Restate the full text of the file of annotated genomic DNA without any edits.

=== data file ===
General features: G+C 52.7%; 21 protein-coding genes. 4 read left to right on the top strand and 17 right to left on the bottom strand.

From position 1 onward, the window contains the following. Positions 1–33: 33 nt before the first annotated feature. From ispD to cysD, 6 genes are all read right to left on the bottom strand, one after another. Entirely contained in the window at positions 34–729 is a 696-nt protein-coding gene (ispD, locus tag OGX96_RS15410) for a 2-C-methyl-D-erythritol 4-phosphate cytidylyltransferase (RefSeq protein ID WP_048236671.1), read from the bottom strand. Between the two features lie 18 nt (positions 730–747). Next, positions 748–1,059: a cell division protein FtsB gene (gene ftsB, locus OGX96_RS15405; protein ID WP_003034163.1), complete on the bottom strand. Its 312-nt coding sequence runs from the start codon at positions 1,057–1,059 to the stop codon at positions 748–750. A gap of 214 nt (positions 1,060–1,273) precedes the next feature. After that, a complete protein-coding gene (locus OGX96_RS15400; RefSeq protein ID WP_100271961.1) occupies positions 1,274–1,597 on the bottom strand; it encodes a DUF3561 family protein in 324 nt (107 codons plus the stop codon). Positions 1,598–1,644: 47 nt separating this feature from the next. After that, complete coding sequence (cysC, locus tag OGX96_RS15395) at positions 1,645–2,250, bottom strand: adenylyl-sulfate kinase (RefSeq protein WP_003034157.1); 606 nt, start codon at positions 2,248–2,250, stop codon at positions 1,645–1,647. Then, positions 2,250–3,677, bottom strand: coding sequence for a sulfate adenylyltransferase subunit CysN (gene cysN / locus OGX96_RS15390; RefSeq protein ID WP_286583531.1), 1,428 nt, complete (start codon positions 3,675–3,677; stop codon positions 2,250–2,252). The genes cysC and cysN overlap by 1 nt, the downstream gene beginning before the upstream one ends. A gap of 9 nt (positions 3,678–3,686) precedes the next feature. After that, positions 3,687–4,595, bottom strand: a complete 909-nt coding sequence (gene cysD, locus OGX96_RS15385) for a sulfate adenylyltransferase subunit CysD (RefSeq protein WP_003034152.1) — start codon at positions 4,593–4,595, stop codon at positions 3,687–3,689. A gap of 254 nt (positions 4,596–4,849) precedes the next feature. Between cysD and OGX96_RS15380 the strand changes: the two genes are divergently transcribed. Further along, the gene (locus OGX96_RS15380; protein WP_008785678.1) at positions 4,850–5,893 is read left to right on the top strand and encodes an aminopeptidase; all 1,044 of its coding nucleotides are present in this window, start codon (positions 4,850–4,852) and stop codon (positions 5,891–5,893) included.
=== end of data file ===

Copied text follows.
General features: G+C 52.7%; 21 protein-coding genes. 4 read left to right on the top strand and 17 right to left on the bottom strand.

From position 1 onward, the window contains the following. Positions 1–33: 33 nt before the first annotated feature. From ispD to cysD, 6 genes are all read right to left on the bottom strand, one after another. Entirely contained in the window at positions 34–729 is a 696-nt protein-coding gene (ispD, locus tag OGX96_RS15410) for a 2-C-methyl-D-erythritol 4-phosphate cytidylyltransferase (RefSeq protein ID WP_048236671.1), read from the bottom strand. Between the two features lie 18 nt (positions 730–747). Next, positions 748–1,059: a cell division protein FtsB gene (gene ftsB, locus OGX96_RS15405; protein ID WP_003034163.1), complete on the bottom strand. Its 312-nt coding sequence runs from the start codon at positions 1,057–1,059 to the stop codon at positions 748–750. A gap of 214 nt (positions 1,060–1,273) precedes the next feature. After that, a complete protein-coding gene (locus OGX96_RS15400; RefSeq protein ID WP_100271961.1) occupies positions 1,274–1,597 on the bottom strand; it encodes a DUF3561 family protein in 324 nt (107 codons plus the stop codon). Positions 1,598–1,644: 47 nt separating this feature from the next. After that, complete coding sequence (cysC, locus tag OGX96_RS15395) at positions 1,645–2,250, bottom strand: adenylyl-sulfate kinase (RefSeq protein WP_003034157.1); 606 nt, start codon at positions 2,248–2,250, stop codon at positions 1,645–1,647. Then, positions 2,250–3,677, bottom strand: coding sequence for a sulfate adenylyltransferase subunit CysN (gene cysN / locus OGX96_RS15390; RefSeq protein ID WP_286583531.1), 1,428 nt, complete (start codon positions 3,675–3,677; stop codon positions 2,250–2,252). The genes cysC and cysN overlap by 1 nt, the downstream gene beginning before the upstream one ends. A gap of 9 nt (positions 3,678–3,686) precedes the next feature. After that, positions 3,687–4,595, bottom strand: a complete 909-nt coding sequence (gene cysD, locus OGX96_RS15385) for a sulfate adenylyltransferase subunit CysD (RefSeq protein WP_003034152.1) — start codon at positions 4,593–4,595, stop codon at positions 3,687–3,689. A gap of 254 nt (positions 4,596–4,849) precedes the next feature. Between cysD and OGX96_RS15380 the strand changes: the two genes are divergently transcribed. Further along, the gene (locus OGX96_RS15380; protein WP_008785678.1) at positions 4,850–5,893 is read left to right on the top strand and encodes an aminopeptidase; all 1,044 of its coding nucleotides are present in this window, start codon (positions 4,850–4,852) and stop codon (positions 5,891–5,893) included.